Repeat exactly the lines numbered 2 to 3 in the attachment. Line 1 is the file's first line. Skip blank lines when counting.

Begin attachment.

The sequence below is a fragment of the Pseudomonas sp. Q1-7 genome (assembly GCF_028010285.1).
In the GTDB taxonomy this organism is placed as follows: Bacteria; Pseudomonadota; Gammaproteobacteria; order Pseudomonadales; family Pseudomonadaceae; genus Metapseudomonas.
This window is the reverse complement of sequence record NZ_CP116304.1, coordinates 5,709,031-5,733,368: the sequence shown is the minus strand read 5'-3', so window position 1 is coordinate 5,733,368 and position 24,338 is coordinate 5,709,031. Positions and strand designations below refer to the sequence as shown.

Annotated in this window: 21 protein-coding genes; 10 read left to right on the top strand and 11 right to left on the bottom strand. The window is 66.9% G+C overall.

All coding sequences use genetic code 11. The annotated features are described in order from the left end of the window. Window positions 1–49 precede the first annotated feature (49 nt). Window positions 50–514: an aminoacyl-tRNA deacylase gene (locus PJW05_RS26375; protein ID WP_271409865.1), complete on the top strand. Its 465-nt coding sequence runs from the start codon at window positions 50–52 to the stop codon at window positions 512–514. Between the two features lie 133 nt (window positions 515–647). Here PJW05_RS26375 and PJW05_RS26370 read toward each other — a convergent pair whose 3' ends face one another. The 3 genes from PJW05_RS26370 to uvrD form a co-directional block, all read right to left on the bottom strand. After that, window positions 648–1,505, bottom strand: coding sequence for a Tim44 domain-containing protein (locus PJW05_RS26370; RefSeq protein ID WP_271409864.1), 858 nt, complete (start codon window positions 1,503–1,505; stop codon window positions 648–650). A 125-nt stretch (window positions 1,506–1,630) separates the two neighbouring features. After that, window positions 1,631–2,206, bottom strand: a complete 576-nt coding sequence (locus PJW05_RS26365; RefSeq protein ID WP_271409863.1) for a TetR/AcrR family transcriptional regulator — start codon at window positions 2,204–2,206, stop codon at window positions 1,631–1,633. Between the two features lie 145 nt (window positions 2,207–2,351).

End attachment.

In the GTDB taxonomy this organism is placed as follows: Bacteria; Pseudomonadota; Gammaproteobacteria; order Pseudomonadales; family Pseudomonadaceae; genus Metapseudomonas.
This window is the reverse complement of sequence record NZ_CP116304.1, coordinates 5,709,031-5,733,368: the sequence shown is the minus strand read 5'-3', so window position 1 is coordinate 5,733,368 and position 24,338 is coordinate 5,709,031. Positions and strand designations below refer to the sequence as shown.